- Digital detox: it easier and easier for us to hide behind our iPads, computers, phones, you name it. Technology is great but it cuts us off from the human contact that we need for our mind and soul. Take a day or two to detox from these things and reconnect with friends any way you can
- Exercise: Endorphins. End of story. It has proven to chemically help ward off depression. It is not a cure-all but I speak from experience the benefits.
- Balance: Try and find a good balance in your life. Meditation, social time, family time, work in moderation and know where that balance was for you prior to depression
- Correct negative thinking: One literally has to hold up a STOP sign in their head and turn the negative talk around to something more productive. It’s not an easy feat but essential
- Sleep: Sleep helps your stress levels, mood, regenerates and rejuvenates your body. Clearly I haven’t mastered this one but I do try when I can
- Nutrition: when depressed you are inclined not to eat. Eat well, the right things to nourish your body and consult your Dr. on which vitamins will help your mood and well-being
- Try to continue to engage in social activities: again human interaction can never be underestimated. Many times you won’t feel like it but it is essential for improvement in depression.
- Be there: Remember my last post about The Gift of Time. I said these friends just sat there and sometimes said nothing. But it was the best thing they could have done.
- Try a small gesture: Call to just say you miss them or are thinking of them. Drop off some food or send a fun card. Offer to get them out of the house. Be encouraging and positive. It may not work but the valiant effort will be noted and appreciated
- Don’t judge or offer advice: Generally it is already coming from all angles. This could make things worse so the best thing to do is just to be as supportive as possible
- Be patient: Not everyone winds up feeling better like me, but not everyone ends up like Mr. Williams either. It takes a long time to process and work to the level in which you are capable in your depression. Could take weeks, could take years. Just continue to do the above and you can know you are doing everything you can.
Beautiful Kim. I too suffered from depression for many years and I contemplated suicide more times than I want to admit. A few years ago I also lost a dear friend to suicide and so with Robin Williams in the news it has opened a lot of wounds. We all have to remember that everyone we meet is fighting some battle and the best thing we can do for support is show them kindness. Thanks for reminding us. <3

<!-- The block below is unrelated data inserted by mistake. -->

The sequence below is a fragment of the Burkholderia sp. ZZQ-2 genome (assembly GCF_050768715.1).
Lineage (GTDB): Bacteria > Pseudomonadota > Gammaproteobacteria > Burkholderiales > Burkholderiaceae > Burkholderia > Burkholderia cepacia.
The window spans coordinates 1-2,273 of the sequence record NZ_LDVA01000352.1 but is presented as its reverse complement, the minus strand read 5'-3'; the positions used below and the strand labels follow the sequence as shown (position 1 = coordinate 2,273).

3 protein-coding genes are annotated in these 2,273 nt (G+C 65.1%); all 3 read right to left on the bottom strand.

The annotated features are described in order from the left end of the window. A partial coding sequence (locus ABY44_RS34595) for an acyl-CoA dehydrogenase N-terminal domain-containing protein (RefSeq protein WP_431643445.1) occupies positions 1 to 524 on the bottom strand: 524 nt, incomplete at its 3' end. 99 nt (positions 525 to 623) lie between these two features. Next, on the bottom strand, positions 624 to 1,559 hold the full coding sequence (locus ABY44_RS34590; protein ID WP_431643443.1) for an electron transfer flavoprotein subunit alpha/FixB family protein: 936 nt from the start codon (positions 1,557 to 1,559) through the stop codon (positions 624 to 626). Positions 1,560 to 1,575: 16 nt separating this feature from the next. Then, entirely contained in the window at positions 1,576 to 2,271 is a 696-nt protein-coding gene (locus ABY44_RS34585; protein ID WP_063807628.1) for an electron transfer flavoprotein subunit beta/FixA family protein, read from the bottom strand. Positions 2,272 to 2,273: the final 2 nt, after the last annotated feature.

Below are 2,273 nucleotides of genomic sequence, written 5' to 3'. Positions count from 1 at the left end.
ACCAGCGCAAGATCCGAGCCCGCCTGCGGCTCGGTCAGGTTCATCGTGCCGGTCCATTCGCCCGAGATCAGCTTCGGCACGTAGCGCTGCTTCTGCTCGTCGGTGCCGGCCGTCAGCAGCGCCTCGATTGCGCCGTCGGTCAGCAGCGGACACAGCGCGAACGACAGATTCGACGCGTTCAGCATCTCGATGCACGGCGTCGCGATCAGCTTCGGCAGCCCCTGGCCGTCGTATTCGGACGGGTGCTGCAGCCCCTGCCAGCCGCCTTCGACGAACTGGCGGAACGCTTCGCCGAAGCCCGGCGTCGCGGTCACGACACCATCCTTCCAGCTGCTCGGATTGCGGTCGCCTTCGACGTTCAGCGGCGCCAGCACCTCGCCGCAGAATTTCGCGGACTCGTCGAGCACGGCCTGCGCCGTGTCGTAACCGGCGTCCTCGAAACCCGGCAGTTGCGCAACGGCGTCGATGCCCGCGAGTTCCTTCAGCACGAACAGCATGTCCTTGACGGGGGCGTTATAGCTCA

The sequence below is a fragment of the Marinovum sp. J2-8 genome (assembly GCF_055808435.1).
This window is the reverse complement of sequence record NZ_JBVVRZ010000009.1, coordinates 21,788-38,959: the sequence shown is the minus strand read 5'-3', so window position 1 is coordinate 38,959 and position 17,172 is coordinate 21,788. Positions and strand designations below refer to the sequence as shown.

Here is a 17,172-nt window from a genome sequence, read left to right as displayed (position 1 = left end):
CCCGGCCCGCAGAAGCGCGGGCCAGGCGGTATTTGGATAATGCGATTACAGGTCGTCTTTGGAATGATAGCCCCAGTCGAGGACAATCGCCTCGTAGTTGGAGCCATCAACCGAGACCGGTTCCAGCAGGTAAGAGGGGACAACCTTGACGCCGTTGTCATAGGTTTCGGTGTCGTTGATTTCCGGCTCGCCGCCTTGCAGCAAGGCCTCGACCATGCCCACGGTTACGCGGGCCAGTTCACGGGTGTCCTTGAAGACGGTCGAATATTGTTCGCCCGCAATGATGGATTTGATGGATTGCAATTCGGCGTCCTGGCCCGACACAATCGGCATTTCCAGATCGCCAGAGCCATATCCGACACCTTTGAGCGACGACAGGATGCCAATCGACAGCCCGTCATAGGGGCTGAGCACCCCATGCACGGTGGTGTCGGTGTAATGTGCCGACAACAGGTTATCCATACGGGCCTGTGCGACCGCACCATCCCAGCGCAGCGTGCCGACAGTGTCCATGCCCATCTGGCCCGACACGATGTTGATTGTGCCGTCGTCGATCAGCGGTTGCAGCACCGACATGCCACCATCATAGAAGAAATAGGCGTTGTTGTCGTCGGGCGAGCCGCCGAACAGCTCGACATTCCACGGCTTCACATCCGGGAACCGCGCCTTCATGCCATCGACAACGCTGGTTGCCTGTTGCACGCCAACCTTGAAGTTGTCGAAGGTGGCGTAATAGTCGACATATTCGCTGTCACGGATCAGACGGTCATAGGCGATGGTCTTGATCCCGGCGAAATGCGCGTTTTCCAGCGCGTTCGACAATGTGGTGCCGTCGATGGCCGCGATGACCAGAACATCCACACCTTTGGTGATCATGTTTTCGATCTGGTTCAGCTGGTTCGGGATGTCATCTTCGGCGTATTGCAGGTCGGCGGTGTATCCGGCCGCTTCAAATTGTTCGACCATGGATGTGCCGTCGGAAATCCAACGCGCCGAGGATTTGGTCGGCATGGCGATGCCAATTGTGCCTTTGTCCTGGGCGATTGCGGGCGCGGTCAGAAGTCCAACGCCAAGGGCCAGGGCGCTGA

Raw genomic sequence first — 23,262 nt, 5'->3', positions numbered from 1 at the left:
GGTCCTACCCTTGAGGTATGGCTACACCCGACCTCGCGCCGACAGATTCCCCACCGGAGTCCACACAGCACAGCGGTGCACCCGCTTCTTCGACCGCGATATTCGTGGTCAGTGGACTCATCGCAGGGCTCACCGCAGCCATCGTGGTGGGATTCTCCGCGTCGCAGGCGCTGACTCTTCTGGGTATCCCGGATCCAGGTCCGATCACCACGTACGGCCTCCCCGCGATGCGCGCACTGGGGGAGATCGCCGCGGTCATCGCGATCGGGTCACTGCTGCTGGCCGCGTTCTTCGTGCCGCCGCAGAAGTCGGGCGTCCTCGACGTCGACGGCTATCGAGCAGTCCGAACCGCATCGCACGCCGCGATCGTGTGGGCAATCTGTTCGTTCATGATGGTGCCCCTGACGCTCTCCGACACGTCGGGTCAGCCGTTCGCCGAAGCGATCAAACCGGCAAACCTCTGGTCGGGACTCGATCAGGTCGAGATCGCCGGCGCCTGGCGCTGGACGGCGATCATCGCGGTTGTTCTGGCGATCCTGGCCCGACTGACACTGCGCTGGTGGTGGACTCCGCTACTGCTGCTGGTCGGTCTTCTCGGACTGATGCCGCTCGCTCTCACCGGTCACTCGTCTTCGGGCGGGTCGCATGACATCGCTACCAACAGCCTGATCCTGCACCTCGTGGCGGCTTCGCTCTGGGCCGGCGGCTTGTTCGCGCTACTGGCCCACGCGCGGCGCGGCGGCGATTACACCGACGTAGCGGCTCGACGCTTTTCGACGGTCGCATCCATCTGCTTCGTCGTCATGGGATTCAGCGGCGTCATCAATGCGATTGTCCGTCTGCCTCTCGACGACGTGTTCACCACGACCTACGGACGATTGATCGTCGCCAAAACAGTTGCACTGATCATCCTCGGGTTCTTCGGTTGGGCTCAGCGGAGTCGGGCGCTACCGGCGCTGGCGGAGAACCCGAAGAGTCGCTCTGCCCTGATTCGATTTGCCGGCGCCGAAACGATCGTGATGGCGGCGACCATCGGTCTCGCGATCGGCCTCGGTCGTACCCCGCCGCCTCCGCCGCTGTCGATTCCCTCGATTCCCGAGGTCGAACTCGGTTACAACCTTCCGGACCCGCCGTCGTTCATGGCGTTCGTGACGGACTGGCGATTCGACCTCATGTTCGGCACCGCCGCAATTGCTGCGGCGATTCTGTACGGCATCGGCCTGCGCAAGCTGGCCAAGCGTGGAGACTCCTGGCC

Thank you Kim, for willing to be transparent and real. Beautifully said!
Beautiful piece, Kim. Thank you for opening your soul and sharing your story. I agree with you that happiness comes from making others happy. Turn your focus away from yourself and toward others. Be kind, lend a helping hand. No it may not solve all of your problems, but it is a step in the right direction. Hugs!
I read your piece as well this afternoon. Great blog entries you write. I agree, you just never know what someone’s story is so it’s best to always be kind and supportive.
Thanks Christine! 🙂
Thanks Geri. Very true. 🙂
So proud of you … your infinite smile project will touch so many that you will never know … keep remembering that this is happening and keep carrying on 🙂
Love to you,
Thee BEST and most genuine article I have read about Robin’s passing. No one understands the darkness and you shed a big light on it. I sit in darkness now. Wondering…..pondering how much more i can take at 48 years old.
I am sharing this in hopes that the hecklers and non-believers read this and hopefully it will open their mind some more. Thankyou for this. <3
Thank you so much, it means a lot to hear those words that it is reaching others. Please continue to follow the blogs and reach out whenever necessary! xo
Kim, I will never forget your words the first time we met. You were a huge part of my recovery. I want to say I wish we met on better terms but then knowing you wouldn’t have been as meaningful. Thank you for sharing. You are amazing!